When symbolism, rhetoric, and discourse are not enough

This is a proposal for a conference paper and/or article I plan to write:

The Future of Social Protest: When symbolism, rhetoric, and discourse are not enough

On February 14, 2018, a mass shooting was committed at Marjory Stoneman Douglas High School in Parkland, Florida. Seventeen people were killed and seventeen more were wounded. A protest in the form of a National School Walkout occurred on March 14. This was the first major student-led gun-law-reform protest. This seventeen-minute walkout (in honor of the 17 victims) was a symbolic act that gained media attention, but the long-term efficacy of this kind of symbolism is uncertain. In other words, symbolism or symbolic action, as a kind of discourse, has definite limits.

Symbolism belongs to the larger category of discourse, and discourse alone is not enough. Since 1970s, thinkers in the humanities and social sciences have been very concerned with discourse, and this trend is known as the discursive turn. Going under labels such as the cultural turn, the critical turn, the linguistic turn, the rhetorical turn, and the discursive turn, these projects have, in various ways, analyzed the ways in which individuals and collectives “construct meaning.” This trend was a turn away from the centuries-long project of discovering “natural laws” or filling in gaps in humanity’s understanding of objective reality. But for about the last 20 years, there has been growing dissatisfaction with the discursive turn. Critics maintain that the various forms of the discursive turn have, as it were, put all their eggs in the discourse basket. More recent “turns,” such as the speculative turn, the materialist turn (e.g., speculative realism, speculative materialism, objective-oriented ontology, object-oriented philosophy, new materialism, material rhetoric), the environmental turn, and the affective turn have questioned the primacy of discourse. However, some of these newer turns may be described as extensions, refinements, or corrections of the discursive turn, not wholesale rejections. In this proposed paper, I will offer social systems theory, as developed principally by Niklas Luhmann, as another alternative to, or perhaps refinement of, the discursive turn.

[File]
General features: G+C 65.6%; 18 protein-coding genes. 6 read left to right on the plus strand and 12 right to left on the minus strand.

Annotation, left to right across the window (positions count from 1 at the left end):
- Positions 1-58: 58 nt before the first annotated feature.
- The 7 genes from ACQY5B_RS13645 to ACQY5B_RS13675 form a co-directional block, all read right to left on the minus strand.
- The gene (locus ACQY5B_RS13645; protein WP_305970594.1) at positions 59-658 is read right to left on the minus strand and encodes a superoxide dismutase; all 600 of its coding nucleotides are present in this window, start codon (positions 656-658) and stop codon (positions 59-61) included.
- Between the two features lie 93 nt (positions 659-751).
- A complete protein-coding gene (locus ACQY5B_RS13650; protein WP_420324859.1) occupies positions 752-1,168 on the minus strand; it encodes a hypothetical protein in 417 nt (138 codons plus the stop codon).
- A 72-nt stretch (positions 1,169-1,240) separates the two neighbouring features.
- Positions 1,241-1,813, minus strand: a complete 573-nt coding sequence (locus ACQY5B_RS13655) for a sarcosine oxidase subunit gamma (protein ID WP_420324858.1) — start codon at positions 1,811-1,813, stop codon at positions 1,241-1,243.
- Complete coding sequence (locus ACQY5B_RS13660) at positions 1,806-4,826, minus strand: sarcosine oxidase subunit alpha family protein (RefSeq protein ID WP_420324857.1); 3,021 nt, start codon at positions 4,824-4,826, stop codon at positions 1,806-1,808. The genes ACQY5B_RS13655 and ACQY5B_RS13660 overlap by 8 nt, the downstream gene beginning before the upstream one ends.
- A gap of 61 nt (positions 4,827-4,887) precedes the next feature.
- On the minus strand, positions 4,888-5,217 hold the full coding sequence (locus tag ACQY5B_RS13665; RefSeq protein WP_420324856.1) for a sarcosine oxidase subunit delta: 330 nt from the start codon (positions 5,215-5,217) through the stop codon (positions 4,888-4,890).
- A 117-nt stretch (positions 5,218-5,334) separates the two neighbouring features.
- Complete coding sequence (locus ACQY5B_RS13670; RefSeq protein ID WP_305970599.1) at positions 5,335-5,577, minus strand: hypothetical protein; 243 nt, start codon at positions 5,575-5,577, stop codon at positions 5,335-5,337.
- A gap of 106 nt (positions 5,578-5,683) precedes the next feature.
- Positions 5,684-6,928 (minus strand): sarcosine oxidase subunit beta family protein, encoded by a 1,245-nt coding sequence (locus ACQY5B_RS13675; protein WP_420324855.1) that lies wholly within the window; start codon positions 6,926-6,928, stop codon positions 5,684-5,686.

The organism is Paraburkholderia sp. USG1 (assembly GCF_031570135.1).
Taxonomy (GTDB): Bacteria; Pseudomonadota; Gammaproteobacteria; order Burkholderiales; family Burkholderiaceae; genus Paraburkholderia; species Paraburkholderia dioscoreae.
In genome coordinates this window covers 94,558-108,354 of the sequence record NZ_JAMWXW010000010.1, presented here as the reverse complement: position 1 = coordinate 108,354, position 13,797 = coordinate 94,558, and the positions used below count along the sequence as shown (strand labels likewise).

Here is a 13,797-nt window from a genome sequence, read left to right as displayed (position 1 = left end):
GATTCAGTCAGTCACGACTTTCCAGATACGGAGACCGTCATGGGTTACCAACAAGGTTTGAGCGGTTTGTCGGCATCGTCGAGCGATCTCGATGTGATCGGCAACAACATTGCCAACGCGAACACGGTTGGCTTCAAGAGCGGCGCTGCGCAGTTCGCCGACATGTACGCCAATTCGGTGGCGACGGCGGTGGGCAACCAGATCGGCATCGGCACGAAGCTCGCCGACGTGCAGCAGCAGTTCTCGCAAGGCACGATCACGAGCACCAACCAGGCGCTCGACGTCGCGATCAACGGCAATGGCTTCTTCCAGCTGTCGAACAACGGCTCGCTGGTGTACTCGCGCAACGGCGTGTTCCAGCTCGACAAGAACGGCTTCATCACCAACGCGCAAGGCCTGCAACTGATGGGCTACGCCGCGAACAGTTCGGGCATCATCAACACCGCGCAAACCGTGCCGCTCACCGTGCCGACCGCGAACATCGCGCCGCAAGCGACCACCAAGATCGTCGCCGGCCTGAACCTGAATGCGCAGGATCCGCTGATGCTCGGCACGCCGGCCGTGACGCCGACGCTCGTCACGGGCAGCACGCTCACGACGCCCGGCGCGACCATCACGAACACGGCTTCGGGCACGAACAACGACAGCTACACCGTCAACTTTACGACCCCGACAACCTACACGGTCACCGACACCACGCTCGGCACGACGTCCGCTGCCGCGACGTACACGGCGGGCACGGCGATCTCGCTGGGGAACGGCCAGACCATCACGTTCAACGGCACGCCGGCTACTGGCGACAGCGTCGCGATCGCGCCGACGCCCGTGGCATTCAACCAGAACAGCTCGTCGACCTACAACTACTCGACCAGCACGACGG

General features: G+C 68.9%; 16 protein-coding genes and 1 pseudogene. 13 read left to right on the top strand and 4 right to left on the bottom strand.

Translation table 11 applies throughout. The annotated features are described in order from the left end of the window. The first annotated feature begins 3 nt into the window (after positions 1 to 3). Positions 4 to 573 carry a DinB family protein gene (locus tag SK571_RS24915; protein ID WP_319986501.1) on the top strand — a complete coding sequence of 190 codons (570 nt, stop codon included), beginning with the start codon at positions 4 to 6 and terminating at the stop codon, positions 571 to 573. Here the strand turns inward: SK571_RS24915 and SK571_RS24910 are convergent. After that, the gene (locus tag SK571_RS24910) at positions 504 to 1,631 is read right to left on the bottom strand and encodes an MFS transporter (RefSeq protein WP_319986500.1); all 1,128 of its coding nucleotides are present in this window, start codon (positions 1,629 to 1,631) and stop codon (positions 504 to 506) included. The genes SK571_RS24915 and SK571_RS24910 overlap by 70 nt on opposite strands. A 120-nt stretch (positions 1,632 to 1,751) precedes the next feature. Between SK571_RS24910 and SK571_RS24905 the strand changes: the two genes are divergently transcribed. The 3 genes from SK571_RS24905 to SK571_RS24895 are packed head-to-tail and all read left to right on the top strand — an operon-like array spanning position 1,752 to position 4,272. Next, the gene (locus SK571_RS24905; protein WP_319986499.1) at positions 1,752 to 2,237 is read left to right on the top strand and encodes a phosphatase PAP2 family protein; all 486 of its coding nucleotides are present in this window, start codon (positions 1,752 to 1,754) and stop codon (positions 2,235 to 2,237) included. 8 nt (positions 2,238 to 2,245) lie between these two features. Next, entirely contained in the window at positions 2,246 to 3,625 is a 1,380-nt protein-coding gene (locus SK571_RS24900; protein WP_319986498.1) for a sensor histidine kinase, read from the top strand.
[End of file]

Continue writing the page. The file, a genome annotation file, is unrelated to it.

Applying social systems theory, I propose to analyze the efficacy of discourse, rhetoric, and symbolism in producing desired social change. Luhmann describes contemporary society as organized by function systems—the economic system, the legal system, the political system, the education system, the science system, the mass media, the art system, and so on. Each function system uses its own symbolically generalized communication medium. For the economy this medium is money; for politics, power, for science, truth; for law, legal norms.

Regarding the gun issue, we have tried truth, emotion, and various kinds of rhetoric to change people’s hearts and minds. But I will argue that money, as the medium of the economy, should be targeted, principally by boycotting manufacturers and retailers of assault weapons, along with business with ties to the National Rifle Association. This effort, using the hashtag #boycottNRA, has been quite effective. Dick’s Sporting Goods has announced it is immediately ending its sales of military-style semi-automatic rifles and is requiring all customers to be older than 21 to buy a firearm at its stores. Additionally, the company no longer will sell high-capacity magazines. Walmart, which ended sales of modern sporting rifles such as AR-15s in 2015, has announced that it is raising the minimum age for purchasing firearms and ammunition from 18 to 21. The company notes that it does not sell bump stocks, high-capacity magazines, and similar accessories. Additionally, many companies have cut ties with the NRA.

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